Security Memo 5: Carelessness
**This is the last memo in a series, straight from Dan's desk, helping you understand more about easy security steps for your work and personal use. Read the fourth memo in this series.**
An overwhelming 80% of corporate security professionals and IT administrators indicated in a recent survey that "end user carelessness" constituted the biggest security threat to their organizations, surpassing the ever-present peril posed by malware or organized hacker attacks.
Physical security is the first step in creating a secure environment. Think about your home. The first thing you think about when securing your home is locking your doors, making sure that someone can’t walk in and take your possessions. The same concept applies in digital security.
Physical Security Considerations in the office
These considerations apply to both an office environment and home offices!
- How safe are your business premises?
- Can anyone walk in and take something?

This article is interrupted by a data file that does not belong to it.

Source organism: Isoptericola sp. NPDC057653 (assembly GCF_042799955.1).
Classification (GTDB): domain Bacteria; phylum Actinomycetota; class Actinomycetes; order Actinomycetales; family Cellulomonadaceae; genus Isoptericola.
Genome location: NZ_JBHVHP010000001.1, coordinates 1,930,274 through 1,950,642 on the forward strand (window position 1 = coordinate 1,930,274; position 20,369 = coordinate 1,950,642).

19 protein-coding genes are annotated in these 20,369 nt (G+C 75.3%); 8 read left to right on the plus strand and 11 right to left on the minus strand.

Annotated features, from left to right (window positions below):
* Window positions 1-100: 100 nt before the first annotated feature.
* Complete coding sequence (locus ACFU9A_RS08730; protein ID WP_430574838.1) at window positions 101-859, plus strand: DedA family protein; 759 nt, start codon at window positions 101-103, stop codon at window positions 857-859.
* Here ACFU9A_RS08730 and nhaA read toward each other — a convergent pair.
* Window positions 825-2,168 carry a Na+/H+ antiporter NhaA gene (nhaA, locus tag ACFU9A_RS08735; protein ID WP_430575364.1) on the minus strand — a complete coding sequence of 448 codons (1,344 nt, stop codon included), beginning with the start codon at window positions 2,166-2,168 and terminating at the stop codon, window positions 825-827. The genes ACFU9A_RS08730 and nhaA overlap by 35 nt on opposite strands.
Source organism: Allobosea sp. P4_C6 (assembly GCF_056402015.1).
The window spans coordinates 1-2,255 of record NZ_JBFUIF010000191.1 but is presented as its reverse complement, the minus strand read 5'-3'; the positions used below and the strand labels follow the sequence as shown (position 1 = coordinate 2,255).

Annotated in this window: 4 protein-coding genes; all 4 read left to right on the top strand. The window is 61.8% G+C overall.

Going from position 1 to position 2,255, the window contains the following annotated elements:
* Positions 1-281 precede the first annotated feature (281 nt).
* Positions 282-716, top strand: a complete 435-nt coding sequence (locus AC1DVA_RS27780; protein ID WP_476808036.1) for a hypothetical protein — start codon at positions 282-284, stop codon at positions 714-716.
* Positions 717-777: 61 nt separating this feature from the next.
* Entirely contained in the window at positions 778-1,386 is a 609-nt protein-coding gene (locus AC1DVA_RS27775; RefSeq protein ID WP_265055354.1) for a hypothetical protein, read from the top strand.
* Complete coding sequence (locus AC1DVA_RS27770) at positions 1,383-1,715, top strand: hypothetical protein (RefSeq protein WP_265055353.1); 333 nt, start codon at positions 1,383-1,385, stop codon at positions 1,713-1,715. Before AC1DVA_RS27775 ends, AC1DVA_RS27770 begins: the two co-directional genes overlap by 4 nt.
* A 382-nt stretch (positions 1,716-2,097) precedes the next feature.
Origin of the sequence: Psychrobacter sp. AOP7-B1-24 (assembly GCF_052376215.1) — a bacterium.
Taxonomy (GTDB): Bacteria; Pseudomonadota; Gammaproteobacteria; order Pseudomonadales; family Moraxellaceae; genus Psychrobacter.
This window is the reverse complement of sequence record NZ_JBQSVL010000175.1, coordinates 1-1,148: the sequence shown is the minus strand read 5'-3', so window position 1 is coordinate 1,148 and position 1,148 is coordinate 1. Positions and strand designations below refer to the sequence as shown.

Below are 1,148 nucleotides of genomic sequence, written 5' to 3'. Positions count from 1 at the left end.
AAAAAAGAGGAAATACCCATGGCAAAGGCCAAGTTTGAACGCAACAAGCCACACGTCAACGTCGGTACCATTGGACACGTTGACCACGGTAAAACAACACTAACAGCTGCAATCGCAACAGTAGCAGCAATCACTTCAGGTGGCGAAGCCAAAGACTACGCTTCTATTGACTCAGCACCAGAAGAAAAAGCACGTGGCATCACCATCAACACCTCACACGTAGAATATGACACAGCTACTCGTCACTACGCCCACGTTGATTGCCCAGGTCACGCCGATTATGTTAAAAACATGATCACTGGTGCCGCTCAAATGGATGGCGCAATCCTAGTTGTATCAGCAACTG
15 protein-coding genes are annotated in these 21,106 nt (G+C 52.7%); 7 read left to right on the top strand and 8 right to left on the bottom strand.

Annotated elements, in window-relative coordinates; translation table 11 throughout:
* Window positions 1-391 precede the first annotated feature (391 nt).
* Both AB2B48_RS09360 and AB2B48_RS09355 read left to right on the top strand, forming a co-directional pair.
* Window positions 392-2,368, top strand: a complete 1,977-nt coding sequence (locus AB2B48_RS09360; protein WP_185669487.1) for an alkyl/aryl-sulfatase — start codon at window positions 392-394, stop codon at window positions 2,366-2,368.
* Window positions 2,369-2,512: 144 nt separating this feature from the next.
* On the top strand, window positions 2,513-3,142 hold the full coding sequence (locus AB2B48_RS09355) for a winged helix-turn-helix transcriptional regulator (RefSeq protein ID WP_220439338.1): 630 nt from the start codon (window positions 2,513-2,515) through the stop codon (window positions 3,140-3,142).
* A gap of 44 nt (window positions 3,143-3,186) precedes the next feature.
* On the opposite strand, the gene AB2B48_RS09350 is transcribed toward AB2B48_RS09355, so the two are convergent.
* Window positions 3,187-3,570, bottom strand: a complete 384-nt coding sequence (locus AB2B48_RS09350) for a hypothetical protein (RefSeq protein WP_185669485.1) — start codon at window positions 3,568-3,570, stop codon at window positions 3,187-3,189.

- Can anyone walk in and obtain confidential information?
- Do you keep track of who has entered your premises?
Physical Security Considerations outside of the office
These considerations apply to when you are visiting a customer/vendor/other or when you’re just out and about.
- Do you ensure that your computer or other electronic devices are not left alone in your vehicle to prevent theft?
- Do you ensure that your computer or other electronic devices are not left alone in public locations?
Other Physical Security Considerations
- Do you (software) lock your computer or phone when not in use so someone can’t use it without your knowledge? (This can be done by pressing “L + the windows key” on Microsoft computers, and enabling the “command + control + Q” hot-keys.)
- Do you ensure that others are not watching you when entering your computer password or phone pin?
- Do you avoid using untrusted portable storage devices?
It is important to remember that the easiest way for someone to gain unauthorized access to your information is by leaving the front door wide open. Talk to your IT or security department regarding the questions posed above in order to gain better clarity about how you can help protect your information.
Thanks again for tuning in to learn how to keep your network, and people, safe from these cyber threats.
Chief Information Officer